See you back at “Down and Out” in a week…or two?!

Landscape: England’s Lake District

alcock tarnI suppose I have a love-hate relationship with England, as a country, in general. This attitude comes from the time I spent living in the city of Manchester (hate), trying to get away to its nearby wild places (love). I was reminded of how rockin’ the English countryside is on my recent trip to the Lake District.

I took the train from Manchester to Windermere, and on the walk up to my lodgings, these lovely, happy-go-lucky creatures greeted me:


Just a ways up this mossy-rocky road I was walking, I had views that stretched out over endless miles of green rolling hills:


One thing that seemed to strike me over and over again about being in England was this sense of permanence. The stone walls dividing pastures have been around for hundreds of years. Country houses in the Lake District look centuries of years old, and most of the places I walked among are now immortalized in English poetry. There are no strip malls here. No billboards. No neon signs. Even the trees seem to have been around longer than most:


After staying two nights in Windermere, I moved on to Grasmere. This town is important as a historic landmark…British Romantic poets lived in Grasmere (Wowrdsworth at Dove Cottage) and the nearby Rydal Mount (Wordsworth and Coleridge). Big hills surround Grasmere, and they seem to just sit there, begging for visitors.

the tarn

So, heeding the call, I decided one evening to go “fell walking,” as the Brits call it. I didn’t know where I wanted to go besides up, and I luckily stumbled upon a public footpath pointing to Alcock Tarn (above). Just as the sun dipped behind the hills, I reached the tarn, and then walked down as the town lights started to twinkle in the night.

Literature: Wordsworth’s Daffodils

Wordsworth GraveA little poetry/photo montage for you folks out there today, inspired by the last week I spent in England’s Lake District researching William Wordsworth’s poetry of the Alps. I remained mostly indoors, shuffling through stacks of books at The Wordsworth Trust’s Jerwood Centre in Grasmere, but the landscape just outside the research center has inspired some of the greatest poetry in the English language. One of the most famous poems from this area is William Wordsworth’s “Daffodils” poem (as it is commonly called), written in 1804 and supposedly inspired by a walk the poet took with his sister Dorothy in 1802. Here it goes:

I WANDERED lonely as a cloud
That floats on high o’er vales and hills,
When all at once I saw a crowd,
A host, of golden daffodils;
Beside the lake, beneath the trees,
Fluttering and dancing in the breeze.

Grasmere View

Continuous as the stars that shine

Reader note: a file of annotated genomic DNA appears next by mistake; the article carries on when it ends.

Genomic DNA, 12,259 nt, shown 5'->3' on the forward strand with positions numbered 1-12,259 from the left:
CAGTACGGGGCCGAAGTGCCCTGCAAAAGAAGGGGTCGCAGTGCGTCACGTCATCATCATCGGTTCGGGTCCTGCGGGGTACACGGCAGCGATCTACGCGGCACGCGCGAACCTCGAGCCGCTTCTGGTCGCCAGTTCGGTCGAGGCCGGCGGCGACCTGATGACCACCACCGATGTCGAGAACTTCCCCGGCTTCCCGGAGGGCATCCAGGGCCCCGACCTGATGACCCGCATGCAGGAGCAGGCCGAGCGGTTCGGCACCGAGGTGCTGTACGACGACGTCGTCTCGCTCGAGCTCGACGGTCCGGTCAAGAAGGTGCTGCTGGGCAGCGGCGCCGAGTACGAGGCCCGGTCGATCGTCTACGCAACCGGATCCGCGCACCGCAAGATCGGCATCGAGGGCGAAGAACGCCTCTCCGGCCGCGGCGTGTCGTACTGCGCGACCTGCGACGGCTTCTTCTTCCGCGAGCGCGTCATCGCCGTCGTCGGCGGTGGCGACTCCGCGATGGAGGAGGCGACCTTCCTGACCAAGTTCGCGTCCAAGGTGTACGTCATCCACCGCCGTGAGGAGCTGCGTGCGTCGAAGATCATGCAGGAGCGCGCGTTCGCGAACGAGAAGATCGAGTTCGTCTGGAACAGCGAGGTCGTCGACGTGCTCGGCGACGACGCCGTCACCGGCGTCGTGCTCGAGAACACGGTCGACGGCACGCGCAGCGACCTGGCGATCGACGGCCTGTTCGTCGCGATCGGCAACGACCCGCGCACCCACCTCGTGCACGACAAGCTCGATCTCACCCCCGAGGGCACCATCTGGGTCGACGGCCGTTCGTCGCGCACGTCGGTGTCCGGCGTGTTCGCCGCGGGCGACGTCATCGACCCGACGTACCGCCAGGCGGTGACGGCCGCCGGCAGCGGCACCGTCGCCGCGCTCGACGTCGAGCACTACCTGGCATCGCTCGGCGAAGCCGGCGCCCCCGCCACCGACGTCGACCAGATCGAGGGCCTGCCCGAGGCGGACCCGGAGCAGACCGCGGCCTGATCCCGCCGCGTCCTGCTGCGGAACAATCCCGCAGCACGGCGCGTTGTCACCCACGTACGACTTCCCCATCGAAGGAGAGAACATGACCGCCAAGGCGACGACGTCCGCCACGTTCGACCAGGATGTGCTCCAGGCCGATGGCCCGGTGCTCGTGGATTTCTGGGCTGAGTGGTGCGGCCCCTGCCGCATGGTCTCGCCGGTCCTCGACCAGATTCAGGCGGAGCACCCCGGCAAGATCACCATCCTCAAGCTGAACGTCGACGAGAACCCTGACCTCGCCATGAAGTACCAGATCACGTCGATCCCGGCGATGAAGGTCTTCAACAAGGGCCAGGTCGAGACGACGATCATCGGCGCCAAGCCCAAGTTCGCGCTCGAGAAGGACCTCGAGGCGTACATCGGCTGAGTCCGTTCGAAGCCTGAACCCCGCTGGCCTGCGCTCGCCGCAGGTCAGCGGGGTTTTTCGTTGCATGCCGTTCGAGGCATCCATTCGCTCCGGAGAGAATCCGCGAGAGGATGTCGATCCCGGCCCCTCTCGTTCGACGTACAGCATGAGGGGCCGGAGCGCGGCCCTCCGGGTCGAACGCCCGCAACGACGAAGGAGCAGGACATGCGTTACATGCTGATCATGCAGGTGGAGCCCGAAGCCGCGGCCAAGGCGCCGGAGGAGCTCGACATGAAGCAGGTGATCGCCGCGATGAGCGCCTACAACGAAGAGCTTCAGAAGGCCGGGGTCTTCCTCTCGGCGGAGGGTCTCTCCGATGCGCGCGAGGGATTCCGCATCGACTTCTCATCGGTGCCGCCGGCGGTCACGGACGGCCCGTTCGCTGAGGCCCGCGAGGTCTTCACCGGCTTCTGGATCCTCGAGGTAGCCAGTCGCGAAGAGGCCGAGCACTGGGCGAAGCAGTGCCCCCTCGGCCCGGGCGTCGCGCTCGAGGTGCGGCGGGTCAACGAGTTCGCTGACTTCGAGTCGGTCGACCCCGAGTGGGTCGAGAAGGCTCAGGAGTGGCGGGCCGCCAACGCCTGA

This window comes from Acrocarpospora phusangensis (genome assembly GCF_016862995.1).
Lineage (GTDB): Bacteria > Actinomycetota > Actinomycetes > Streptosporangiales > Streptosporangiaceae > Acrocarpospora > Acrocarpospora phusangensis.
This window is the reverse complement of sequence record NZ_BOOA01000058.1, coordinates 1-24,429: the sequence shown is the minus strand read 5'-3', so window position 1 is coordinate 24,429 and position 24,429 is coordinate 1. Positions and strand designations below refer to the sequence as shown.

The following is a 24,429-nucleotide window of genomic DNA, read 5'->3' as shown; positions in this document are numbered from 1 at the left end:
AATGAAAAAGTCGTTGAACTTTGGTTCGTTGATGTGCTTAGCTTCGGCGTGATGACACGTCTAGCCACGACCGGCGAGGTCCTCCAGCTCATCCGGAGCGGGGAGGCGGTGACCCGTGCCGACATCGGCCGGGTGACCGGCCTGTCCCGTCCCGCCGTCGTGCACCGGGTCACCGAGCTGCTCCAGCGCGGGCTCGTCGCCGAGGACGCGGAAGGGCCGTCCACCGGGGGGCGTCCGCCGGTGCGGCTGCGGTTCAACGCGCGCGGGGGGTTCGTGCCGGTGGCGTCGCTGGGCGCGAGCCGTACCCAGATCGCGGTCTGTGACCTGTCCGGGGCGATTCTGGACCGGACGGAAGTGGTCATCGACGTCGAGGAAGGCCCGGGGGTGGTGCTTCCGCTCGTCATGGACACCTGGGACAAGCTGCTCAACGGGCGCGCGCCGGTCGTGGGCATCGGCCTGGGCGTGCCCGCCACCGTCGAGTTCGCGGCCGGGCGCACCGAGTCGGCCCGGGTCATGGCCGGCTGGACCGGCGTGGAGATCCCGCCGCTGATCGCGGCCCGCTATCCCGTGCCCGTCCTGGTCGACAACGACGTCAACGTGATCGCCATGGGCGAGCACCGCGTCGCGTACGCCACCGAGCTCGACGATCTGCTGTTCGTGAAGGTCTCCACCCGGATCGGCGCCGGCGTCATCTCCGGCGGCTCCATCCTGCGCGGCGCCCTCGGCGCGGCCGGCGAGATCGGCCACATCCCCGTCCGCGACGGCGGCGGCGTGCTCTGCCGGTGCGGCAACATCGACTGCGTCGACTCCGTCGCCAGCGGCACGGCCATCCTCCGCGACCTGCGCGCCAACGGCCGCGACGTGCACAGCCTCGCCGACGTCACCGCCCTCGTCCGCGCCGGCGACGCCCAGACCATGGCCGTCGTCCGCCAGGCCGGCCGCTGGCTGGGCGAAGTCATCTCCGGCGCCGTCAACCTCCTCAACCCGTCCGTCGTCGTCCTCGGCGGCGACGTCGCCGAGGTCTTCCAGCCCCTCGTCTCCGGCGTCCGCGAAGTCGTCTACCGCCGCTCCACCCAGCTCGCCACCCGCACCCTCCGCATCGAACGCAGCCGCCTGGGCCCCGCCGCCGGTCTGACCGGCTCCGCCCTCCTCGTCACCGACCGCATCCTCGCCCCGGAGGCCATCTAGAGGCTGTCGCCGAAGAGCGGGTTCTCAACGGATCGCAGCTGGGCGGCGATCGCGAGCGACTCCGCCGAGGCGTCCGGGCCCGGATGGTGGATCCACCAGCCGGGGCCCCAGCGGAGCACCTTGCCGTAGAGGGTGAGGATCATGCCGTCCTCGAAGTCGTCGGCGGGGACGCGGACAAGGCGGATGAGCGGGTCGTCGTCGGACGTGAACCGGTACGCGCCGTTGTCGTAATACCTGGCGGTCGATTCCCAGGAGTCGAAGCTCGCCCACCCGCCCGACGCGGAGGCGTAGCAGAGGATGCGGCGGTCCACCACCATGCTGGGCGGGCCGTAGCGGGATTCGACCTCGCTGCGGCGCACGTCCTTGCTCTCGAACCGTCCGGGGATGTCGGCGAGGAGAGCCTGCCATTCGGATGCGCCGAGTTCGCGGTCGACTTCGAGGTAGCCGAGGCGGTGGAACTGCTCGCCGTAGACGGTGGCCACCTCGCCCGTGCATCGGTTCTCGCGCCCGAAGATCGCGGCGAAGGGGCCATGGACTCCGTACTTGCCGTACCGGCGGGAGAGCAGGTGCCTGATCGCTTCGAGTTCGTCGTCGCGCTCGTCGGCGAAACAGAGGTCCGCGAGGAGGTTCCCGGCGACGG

And twinkle on the milky way,
They stretched in never-ending line
Along the margin of a bay:
Ten thousand saw I at a glance,
Tossing their heads in sprightly dance.

Poets Corner

The waves beside them danced; but they
Out-did the sparkling waves in glee:
A poet could not but be gay,
In such a jocund company:
I gazed–and gazed–but little thought
What wealth the show to me had brought:

Dove Cottage Garden

For oft, when on my couch I lie
In vacant or in pensive mood,
They flash upon that inward eye
Which is the bliss of solitude;
And then my heart with pleasure fills,
And dances with the daffodils.

Jerwood Center

The photos:
Wordsworth’s Grave, St. Oswald’s Church, Grasmere; View of Grasmere from Dove Cottage; Poet’s Corner in Dove Cottage alley; Dove Cottage Garden; The Wordsworth Trust’s Jerwood Centre.

Poem citation:
Wordsworth, William. The Complete Poetical Works. London: Macmillan and Co., 1888;, 1999. [July 12, 2009].

Life: Summer Base Camp

Fric FracI’ve rented a little studio in France’s Chamonix Valley in an area called Les Tines. It’s a fifteen-minute bike ride into Chamonix proper, but I’m quite happy to be on the outskirts of town. I didn’t quite know what I was getting into when I arranged to stay in this place, as all of the communication went down over email, and I’d wired money into someone’s bank account before I even showed up.

But I’m super-happy with the apartment’s funky feel. Random art is splattered all over the place, such as this “Fric-Frac” French film poster that hangs on one wall. And even though I thought that my apartment in Vail was tiny, this one is even smaller, with the bed in a loft above the desk/office space:


I showed up with only two bags, so I guess I don’t need much closet space (good thing, as there isn’t a closet anyway). The apartment is furnished with a futon for guests (any takers??), and a well-equipped kitchen that has a modern appeal:

little kitchen

Honestly, though. I’m not here to stay indoors, and my first week here was like an outdoor orgy. I went climbing five days, and I ran twice from my doorstep up to the Montenvers Hotel, which is a 2,400-foot elevation gain over steep rocks, roots, and the like. The sight of Les Drus dominates this part of the valley:

Les Drus1

Next week, I’m off to England’s Lake District to do some research for an upcoming literary trek in the Alps. Even though I’m very happy with my summer living quarters, it seems like this place will be more like a base camp this summer than a real home. I find it a bit ironic—or weirdly appropriate for someone like me—that the French don’t have a word in their language to capture the essence of the English word “home.”